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Risky Business: How Technology Can Save Your Company's Reputation

The digital world offers no safe zones for companies facing a crisis. But technology does provide tools for building and maintaining business reputations.

Risky Business: How Technology Can Save Your Company's Reputation

It’s a virtual certainty that some unforeseen crisis will put a company’s reputation at risk.

It could be a cyberattack on customers’ financial information. It could be a product failure uncovered by a business journalist. Or it could be a disgruntled former employee who airs his complaints online.

Internet technology and social media have increased the potential damage to companies public profiles. They’ve also accelerated the speed at which a viral episode can inflict widespread harm.

“I don’t know that there is any industry that is immune from a potential communications or reputation management crisis,” says Cindy Leines, founder and CEO of Plymouth–based CEL Public Relations Inc. Her clients are primarily in service industries, including health care, education, financial services, and nonprofits. In many businesses, particularly small and midsize ones, “there was a ‘It can never happen to me’ philosophy,” Leines adds. But with today’s communications technologies “and how visible everything is to the world,” she cautions, “even if you’re under the radar, it can happen.”

Welcome to reputation management in the social media age.

Someone can post a nasty and revealing comment about a company online, and suddenly the business has to defuse a bomb that could blow its brand to bits. And one thing about online communication is abundantly clear: It has shortened the fuses of many customers.

But public relations and business communications professionals argue that companies can build some protection for themselves.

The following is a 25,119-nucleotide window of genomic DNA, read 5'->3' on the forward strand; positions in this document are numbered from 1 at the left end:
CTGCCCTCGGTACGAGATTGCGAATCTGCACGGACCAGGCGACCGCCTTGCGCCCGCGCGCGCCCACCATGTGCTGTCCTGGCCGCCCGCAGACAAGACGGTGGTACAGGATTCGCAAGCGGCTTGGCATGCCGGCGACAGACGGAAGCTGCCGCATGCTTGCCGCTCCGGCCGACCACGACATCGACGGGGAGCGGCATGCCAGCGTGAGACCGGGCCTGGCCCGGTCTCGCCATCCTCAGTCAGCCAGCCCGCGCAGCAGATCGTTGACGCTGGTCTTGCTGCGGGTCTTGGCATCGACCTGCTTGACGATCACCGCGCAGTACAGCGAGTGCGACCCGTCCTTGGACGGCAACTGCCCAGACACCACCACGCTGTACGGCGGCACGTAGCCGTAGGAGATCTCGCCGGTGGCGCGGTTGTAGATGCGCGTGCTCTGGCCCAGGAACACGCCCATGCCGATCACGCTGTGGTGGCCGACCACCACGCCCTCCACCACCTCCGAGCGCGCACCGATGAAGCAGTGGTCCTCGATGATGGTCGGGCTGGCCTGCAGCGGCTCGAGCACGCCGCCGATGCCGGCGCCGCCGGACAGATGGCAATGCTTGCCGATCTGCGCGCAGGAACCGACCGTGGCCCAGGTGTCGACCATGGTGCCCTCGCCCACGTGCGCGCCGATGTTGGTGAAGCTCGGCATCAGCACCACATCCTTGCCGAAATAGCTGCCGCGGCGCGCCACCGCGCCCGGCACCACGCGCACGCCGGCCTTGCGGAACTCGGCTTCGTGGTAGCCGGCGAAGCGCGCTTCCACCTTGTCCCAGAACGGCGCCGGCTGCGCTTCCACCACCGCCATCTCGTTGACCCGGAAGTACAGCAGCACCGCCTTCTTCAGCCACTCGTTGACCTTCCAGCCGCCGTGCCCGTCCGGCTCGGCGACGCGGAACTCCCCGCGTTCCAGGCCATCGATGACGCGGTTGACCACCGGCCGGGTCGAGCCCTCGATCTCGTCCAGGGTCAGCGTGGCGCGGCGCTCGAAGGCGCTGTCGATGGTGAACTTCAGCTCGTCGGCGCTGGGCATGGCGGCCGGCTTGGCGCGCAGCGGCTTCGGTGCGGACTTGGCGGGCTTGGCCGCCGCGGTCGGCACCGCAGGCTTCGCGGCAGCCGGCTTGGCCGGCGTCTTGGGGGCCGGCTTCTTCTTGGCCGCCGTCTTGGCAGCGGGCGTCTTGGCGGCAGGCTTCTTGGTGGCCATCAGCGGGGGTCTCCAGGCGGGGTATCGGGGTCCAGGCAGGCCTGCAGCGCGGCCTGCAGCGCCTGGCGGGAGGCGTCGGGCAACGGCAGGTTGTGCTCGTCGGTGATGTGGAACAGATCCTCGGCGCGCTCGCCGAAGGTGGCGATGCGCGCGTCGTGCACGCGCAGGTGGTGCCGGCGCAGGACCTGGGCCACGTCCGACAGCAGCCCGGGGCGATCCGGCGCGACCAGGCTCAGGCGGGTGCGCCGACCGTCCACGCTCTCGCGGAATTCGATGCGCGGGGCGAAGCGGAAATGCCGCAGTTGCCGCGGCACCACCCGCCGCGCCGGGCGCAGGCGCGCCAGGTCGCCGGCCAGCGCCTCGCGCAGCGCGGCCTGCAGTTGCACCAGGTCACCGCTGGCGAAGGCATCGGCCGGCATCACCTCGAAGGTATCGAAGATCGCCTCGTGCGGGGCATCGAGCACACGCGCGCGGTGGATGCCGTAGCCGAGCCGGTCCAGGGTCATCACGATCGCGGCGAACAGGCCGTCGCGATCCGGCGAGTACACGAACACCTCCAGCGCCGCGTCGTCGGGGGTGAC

Reputation and technology

It’s important to recognize the power of current communications technology. It’s provided benefits to nearly all businesses, but it’s a mixed blessing.

“There’s more opportunity to share your message, project your brand, and build your reputation,” says Joshua Schneck, founder and CEO of Minneapolis–based Snow Communications Inc., a PR firm specializing in B2B communications for companies in health care, professional services, and technology, among others. “And that, up to a point, I think is a very good thing.”

Online communications allow businesses to broadcast to a wider audience the ways in which a “company might be doing some positive things,” whether that’s creating a breakthrough product or volunteering for the local Habitat for Humanity build.

Younger consumers in particular are more interested than even 20 or 30 years ago in a company’s “credibility and authenticity—the quality of the company that they’re dealing with” when looking to buy a product or service, Schneck says. “They care passionately about how that company operates—what they stand for, how they treat their employees.”

But that also means others can share their messages about a company. “Anybody who has a bone to pick with you can post very freely,” Schneck notes. “Especially with social media, whatever kind of company you are, it’s all the more likely that people outside the company are going to know about it.” Google reviews and sites like Glassdoor (where employees and would-be employees write about their experiences working for companies) provide a lot of clotheslines for airing dirty laundry.

That’s why PR executives say that the basis of reputation management is having a good reputation to begin with. “Reputation management is often thought of as responding to crises or critical issues,” says Matt Kucharski, president of Minneapolis–based business communications agency Padilla. “But reputation management really starts with building a reputation.” And more often, that building takes place online.
 

The reputation experience

These days, few businesses can get away with throwing a cheap-looking website onto the web. A company’s online presence has a huge impact, says Stephani Simon, president of Minneapolis–based Inprela Communications, whose clients are mostly business-to-business companies in industries that include manufacturing and health care. A poorly maintained website can hurt a company’s brand. “It’s all based on how customers view a business,” she adds. “ ‘Is this company relevant? Is it staying up to date?’ That’s your reputation.”